UCLASS and The Future of Naval Power Projection
While the carrier provides the Nation with a sovereign, mobile airfield that can be positioned at the time and place of the Commander-in-Chief’s choosing, the true combat power of this naval asset resides in the composition of its Air Wing. A carrier like the USS Enterprise can have a service life that stretches from the Cuban Missile Crisis to the War on Terror, but it’s enduring utility is enabled not just by its hull-life, but by the continued modernization of aviation assets found on its flight deck. Given the scope of China’s counter-intervention modernization effort and Iran’s own anti-access/area-denial investments, I believe the future air wing must comprise a mix of manned and unmanned aircraft that provide extended-range operations, persistence, stealth, payload, and electronic warfare. Central to this mix is the Navy’s unmanned carrier-launched airborne surveillance and strike (UCLASS) system.
The fundamental question we face going forward is not about the utility of unmanned aviation to the future Air Wing, but the type of unmanned platform that the UCLASS program will deliver and the specific capabilities this vital asset will provide the Combatant Commander. Given the likely operational environment of the 2020s and beyond - including in both the Western Pacific Ocean and Persian Gulf - I believe strongly that the Nation needs to procure a Unmanned Combat Air Vehicles (UCAV) platform that can operate as a long-range surveillance and strike asset in the contested and denied A2/AD environments of the future. To achieve this, such a system should have broadband, all-aspect stealth, be capable of automated aerial refueling, and have integrated surveillance and strike functionality. Unfortunately, the current direction this program is taking will leave our Naval forces with a platform that I fear will not address the emerging anti-access/area-denial (A2/AD) challenges to U.S. power projection that originally motivated creation of the Navy Unmanned Combat Air System (N-UCAS) program during the 2006 Quadrennial Defense Review (QDR), and which were reaffirmed in both the 2010 QDR and 2012 Defense Strategic Guidance.
Getting this program correct today and not returning later to address the critical operational challenges facing the carrier in the coming decade is one of the most fundamental decisions the United States can do to secure its enduring advantage in power-projection. Given this important oversight question, on Wednesday afternoon the Seapower and Projection Forces subcommittee, which I Chair, will conduct a hearing with both Navy and independent witnesses to explore this topic in-depth.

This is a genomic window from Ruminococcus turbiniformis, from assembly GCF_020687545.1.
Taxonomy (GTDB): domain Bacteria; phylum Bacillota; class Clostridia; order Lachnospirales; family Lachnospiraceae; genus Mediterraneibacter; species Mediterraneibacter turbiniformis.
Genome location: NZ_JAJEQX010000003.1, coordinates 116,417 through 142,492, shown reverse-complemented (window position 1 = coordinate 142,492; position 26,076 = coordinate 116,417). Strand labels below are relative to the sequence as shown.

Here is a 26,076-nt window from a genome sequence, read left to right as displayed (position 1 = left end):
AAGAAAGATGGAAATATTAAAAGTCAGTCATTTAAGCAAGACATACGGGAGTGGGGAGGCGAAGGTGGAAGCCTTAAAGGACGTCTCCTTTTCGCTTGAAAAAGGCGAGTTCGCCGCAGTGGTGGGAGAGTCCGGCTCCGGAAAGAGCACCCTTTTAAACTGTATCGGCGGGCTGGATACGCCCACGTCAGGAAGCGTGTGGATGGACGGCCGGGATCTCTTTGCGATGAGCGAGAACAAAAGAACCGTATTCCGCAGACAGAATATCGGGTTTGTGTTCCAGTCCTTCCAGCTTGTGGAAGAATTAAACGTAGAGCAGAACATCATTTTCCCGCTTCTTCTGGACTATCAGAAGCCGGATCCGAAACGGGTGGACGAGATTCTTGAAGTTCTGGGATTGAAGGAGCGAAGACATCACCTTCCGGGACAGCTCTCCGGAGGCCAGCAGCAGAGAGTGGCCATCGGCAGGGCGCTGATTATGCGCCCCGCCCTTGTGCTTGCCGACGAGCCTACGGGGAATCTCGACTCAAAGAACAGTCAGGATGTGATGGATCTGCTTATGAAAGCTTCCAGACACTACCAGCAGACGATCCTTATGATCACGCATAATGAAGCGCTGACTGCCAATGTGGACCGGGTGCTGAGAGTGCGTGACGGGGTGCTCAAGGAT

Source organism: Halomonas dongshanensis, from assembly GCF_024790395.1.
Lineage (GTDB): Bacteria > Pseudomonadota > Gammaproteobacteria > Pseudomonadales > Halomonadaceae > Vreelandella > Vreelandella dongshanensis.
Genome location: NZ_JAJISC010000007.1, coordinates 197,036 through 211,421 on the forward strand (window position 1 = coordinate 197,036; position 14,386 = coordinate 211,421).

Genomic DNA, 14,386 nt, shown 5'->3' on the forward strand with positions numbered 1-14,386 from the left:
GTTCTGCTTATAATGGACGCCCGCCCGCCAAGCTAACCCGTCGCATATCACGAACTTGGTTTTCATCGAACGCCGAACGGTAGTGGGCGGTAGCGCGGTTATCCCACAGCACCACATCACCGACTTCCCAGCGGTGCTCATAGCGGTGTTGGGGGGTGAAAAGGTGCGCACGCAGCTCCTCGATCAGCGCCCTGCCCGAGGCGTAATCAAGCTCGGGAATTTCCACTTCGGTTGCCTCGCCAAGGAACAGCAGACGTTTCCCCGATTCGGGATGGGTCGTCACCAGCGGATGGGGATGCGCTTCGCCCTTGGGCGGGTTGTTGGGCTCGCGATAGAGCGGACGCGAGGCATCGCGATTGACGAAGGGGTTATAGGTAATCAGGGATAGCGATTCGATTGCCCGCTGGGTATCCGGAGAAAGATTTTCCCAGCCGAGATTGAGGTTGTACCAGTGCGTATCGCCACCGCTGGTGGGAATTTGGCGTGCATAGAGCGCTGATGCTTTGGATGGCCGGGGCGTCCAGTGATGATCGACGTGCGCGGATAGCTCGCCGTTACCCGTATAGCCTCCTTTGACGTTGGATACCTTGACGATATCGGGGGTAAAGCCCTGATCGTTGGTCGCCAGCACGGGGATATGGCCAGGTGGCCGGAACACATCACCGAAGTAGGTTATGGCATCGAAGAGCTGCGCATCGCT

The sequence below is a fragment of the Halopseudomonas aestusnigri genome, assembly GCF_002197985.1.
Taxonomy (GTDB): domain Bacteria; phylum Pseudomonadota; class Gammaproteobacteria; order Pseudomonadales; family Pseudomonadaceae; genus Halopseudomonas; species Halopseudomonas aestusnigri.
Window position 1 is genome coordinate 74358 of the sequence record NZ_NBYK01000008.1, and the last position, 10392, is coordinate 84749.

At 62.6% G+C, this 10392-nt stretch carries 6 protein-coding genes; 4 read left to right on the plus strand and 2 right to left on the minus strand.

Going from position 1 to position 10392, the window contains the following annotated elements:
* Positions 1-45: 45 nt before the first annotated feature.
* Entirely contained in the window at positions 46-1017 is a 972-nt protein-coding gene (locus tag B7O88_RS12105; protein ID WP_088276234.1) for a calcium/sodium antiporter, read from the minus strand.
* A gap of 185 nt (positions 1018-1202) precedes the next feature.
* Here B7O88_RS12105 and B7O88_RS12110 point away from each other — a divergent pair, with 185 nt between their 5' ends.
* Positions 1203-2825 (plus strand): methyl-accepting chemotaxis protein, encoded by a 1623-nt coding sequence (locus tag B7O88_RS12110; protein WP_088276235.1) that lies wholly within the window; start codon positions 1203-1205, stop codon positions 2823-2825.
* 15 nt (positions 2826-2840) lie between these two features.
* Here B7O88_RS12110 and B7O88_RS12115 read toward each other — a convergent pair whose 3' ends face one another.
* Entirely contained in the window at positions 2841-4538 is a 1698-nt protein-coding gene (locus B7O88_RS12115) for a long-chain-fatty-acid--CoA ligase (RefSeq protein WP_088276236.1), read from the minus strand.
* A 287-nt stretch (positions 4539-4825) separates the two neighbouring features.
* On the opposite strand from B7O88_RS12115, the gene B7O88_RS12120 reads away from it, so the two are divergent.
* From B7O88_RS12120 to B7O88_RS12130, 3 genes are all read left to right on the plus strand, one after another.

Specifically, the disproportionate emphasis in the requirements on unrefueled endurance to enable continuous intelligence, surveillance, and reconnaissance (ISR) support to the Carrier Strike Group (CSG) would result in an aircraft design that would have serious deficiencies in both survivability and internal weapons payload capacity and flexibility. Furthermore, the cost limits for the aircraft are more consistent with a much less capable aircraft and will not enable the Navy to build a relevant vehicle that leverages readily available and mature technology. In short, developing a new carrier-based unmanned aircraft that is primarily another unmanned ISR sensor that cannot operate in medium to high-level threat environments would be a missed opportunity and inconsistent with the 2012 Defense Strategic Guidance which called for the United States to “maintain its ability to project power in areas in which our access and freedom to operate are challenged.”
The House Armed Services Committee (HASC), in its recent markup of the FY15 National Defense Authorization Act, agreed with this assessment and concluded that it believes the Navy and indeed the Nation require a long-range, survivable unmanned ISR-strike aircraft as an integral part of the carrier air wings. In contrast, the HASC also determined that developing a new carrier-based unmanned aircraft that is primarily another flying sensor would be a missed opportunity with profound consequences for the practical utility of the carrier and thus for the nation.
The question of UCLASS is not just one of design and capability; it is also about the role and responsibility the Congress has in cultivating, supporting, and protecting military innovation. Like with the shift from cavalry to mechanized forces, sailing ships to steam-powered vessels, the prioritization of the carrier over battleships, or adopting unmanned aerial vehicles in the late 1990s, ideas that initiate difficult changes and disrupt current practices are often first opposed by organizations and bureaucracies that are inclined to preserve the status quo. I believe the Congress has a unique role to help push the Department and the Services in directions that, while challenging, will ultimately benefit our national security and defense policy. I therefore intend to use the subcommittee hearing to explore not just the UCLASS program, but the broader utility a UCAV can have on the Navy’s ability to continue to project power from the aircraft carrier and the implications for the power projection mission in the future if we proceed down the current course.